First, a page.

Christmas Day | Friday 25 December 2020
Today is Friday the 25th of December, Christmas Day. Everyone at Pray As You Go and Jesuits in Britain would like to wish you a very Happy Christmas.
The Sixteen Choir and Orchestra, directed by Harry Christophers, sing, “For unto us a child is born” from Handel’s Messiah. As you listen, can you enter into the joy?
We will hear today’s reading in two parts today, with a reflection after each. Place yourself into that first Christmas scene now as you hear today’s reading from the Gospel of Luke...
In those days a decree went out from Emperor Augustus that all the world should be registered. This was the first registration and was taken while Quirinius was governor of Syria. All went to their own towns to be registered. Joseph also went from the town of Nazareth in Galilee to Judea, to the city of David called Bethlehem, because he was descended from the house and family of David. He went to be registered with Mary, to whom he was engaged and who was expecting a child. While they were there, the time came for her to deliver her child. And she gave birth to her firstborn son and wrapped him in bands of cloth, and laid him in a manger, because there was no place for them in the inn. In that region there were shepherds living in the fields, keeping watch over their flock by night. Then an angel of the Lord stood before them, and the glory of the Lord shone around them, and they were terrified. But the angel said to them, ‘Do not be afraid; for see—I am bringing you good news of great joy for all the people: to you is born this day in the city of David a Saviour, who is the Messiah, the Lord. This will be a sign for you: you will find a child wrapped in bands of cloth and lying in a manger.’ And suddenly there was with the angel a multitude of the heavenly host, praising God and saying, ‘Glory to God in the highest heaven, and on earth peace among those whom he favours!’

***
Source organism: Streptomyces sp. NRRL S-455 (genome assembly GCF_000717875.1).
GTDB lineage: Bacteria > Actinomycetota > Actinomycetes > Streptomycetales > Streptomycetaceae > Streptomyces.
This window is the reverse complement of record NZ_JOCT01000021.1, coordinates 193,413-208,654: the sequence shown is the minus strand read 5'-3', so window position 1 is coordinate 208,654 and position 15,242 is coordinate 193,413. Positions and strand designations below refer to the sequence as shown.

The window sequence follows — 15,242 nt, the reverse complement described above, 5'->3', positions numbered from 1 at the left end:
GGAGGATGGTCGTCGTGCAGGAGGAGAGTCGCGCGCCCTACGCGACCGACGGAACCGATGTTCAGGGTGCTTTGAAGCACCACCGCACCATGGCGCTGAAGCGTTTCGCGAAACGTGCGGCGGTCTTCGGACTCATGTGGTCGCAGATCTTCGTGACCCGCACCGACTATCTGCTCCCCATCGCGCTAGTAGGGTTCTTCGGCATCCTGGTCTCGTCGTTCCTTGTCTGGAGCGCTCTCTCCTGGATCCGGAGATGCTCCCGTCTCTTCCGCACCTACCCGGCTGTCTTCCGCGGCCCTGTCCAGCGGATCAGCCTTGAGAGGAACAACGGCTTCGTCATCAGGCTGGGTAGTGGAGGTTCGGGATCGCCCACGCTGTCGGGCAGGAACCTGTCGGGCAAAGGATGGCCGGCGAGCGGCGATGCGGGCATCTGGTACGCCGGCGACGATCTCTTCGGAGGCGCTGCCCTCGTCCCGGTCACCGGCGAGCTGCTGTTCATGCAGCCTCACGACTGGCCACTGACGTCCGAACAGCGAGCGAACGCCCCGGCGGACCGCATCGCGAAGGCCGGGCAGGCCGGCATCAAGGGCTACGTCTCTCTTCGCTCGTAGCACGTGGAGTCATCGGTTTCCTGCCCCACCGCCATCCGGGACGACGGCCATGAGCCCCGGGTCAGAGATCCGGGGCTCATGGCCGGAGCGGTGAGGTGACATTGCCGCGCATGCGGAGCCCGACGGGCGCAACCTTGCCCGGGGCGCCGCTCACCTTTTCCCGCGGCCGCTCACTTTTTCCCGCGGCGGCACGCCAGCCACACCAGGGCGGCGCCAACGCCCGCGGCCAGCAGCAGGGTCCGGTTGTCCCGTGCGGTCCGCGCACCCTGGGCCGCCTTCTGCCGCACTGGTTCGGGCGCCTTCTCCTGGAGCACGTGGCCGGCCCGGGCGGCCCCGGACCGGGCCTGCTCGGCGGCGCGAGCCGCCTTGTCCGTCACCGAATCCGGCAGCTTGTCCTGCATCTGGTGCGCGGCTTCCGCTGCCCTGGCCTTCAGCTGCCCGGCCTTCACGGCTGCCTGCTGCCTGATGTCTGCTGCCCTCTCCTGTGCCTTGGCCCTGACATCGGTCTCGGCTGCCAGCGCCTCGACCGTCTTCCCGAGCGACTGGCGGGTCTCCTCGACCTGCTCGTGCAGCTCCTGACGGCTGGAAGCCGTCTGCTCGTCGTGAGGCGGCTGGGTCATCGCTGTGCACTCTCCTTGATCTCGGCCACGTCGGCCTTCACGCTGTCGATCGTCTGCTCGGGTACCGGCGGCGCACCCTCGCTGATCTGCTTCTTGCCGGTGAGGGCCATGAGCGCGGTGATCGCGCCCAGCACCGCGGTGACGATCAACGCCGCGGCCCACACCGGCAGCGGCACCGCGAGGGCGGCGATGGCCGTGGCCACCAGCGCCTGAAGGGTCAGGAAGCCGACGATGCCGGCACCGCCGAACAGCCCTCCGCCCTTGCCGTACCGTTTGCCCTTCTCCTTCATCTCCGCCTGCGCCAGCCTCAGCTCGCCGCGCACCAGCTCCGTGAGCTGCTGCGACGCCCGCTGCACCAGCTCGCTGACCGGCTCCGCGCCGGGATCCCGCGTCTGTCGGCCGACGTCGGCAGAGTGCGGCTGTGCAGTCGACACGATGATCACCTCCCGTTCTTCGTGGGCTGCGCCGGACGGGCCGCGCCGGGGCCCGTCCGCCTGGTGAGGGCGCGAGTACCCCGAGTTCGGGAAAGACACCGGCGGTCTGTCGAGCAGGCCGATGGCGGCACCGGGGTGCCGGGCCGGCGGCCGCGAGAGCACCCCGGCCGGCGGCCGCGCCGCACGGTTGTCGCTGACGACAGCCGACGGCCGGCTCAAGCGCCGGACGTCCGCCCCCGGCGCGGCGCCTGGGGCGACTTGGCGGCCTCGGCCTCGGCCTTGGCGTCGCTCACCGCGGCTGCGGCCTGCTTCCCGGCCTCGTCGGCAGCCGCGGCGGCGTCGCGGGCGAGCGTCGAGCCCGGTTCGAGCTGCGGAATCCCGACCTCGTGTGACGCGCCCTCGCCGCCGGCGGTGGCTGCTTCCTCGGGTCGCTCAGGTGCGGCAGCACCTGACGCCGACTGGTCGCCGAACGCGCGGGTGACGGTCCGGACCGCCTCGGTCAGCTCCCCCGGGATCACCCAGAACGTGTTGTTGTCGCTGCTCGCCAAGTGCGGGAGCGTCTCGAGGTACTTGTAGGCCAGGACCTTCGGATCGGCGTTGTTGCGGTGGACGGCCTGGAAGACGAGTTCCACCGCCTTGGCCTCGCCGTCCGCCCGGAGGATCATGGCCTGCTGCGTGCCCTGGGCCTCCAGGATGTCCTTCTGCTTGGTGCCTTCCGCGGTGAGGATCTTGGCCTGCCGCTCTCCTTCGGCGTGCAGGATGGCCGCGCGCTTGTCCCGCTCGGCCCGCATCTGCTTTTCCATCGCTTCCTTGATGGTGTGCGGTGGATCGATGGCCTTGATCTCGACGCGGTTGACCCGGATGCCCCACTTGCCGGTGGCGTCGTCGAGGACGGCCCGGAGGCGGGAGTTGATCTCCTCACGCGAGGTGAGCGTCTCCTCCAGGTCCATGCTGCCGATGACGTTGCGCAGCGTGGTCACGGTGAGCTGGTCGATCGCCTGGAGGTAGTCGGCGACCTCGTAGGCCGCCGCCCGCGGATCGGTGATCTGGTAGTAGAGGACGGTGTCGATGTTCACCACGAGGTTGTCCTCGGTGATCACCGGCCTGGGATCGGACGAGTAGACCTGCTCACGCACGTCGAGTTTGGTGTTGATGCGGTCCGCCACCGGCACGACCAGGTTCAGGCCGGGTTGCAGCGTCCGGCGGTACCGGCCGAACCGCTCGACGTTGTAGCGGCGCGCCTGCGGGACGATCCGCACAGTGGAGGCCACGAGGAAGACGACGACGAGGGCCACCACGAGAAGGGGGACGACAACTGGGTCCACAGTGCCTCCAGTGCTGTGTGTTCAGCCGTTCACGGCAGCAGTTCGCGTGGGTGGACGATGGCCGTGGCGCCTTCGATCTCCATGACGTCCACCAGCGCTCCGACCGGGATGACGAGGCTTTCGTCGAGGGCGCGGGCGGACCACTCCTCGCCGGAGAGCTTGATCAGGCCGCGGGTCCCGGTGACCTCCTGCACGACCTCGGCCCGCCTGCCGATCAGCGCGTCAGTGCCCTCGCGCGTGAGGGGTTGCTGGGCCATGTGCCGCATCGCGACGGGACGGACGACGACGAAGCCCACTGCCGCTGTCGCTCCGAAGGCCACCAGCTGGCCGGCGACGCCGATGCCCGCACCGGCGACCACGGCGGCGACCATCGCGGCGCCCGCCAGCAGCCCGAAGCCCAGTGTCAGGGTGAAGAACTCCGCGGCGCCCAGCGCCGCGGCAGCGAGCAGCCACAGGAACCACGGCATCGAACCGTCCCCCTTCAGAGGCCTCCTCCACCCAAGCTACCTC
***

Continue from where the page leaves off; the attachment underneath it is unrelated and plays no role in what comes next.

This is not just a story that you’ve heard read today. You’ve seen it in Christmas cribs and nativity plays. It comes laden with memories, laid down year after year. What’s your first reaction to hearing these familiar words again on this occasion?
In his “Spiritual Exercises”, St Ignatius invites you to imagine yourself helping out this poor couple, far from home, having their baby in a rough shelter. Can you get some sense of what that would be like? What would you do?
It’s safe to say that shepherds on Judean hillsides didn’t encounter choirs of angels every night. How would you react if you found yourself in their shoes?
Listen now to how the story continues.
When the angels had left them and gone into heaven, the shepherds said to one another, ‘Let us go now to Bethlehem and see this thing that has taken place, which the Lord has made known to us.’ So they went with haste and found Mary and Joseph, and the child lying in the manger. When they saw this, they made known what had been told them about this child; and all who heard it were amazed at what the shepherds told them. But Mary treasured all these words and pondered them in her heart. The shepherds returned, glorifying and praising God for all they had heard and seen, as it had been told them.
The shepherds leave their hillside to go and see what’s happening. Luke writes the story in such a way as to invite you to go with them. What might you expect to find? What do you find?
The shepherds spread the news of what’s happened. Mary simply treasures and ponders it. What’s your own response to what you’ve seen here?
Find someone to speak to here – the infant in the manger, his mother Mary, Joseph, the shepherds or even the angels. What is the more important thing that you would want someone to hear you say here and now?
We hope that you have a wonderful day full of the peace of Christ and the joy that the Incarnation brings. Audrey Assad ends our Christmas Day time of prayer with the song, ‘Bells’.
Glory be to the Father and to the Son and to the Holy Spirit. As it was in the beginning, is now and ever shall be, world without end. Amen.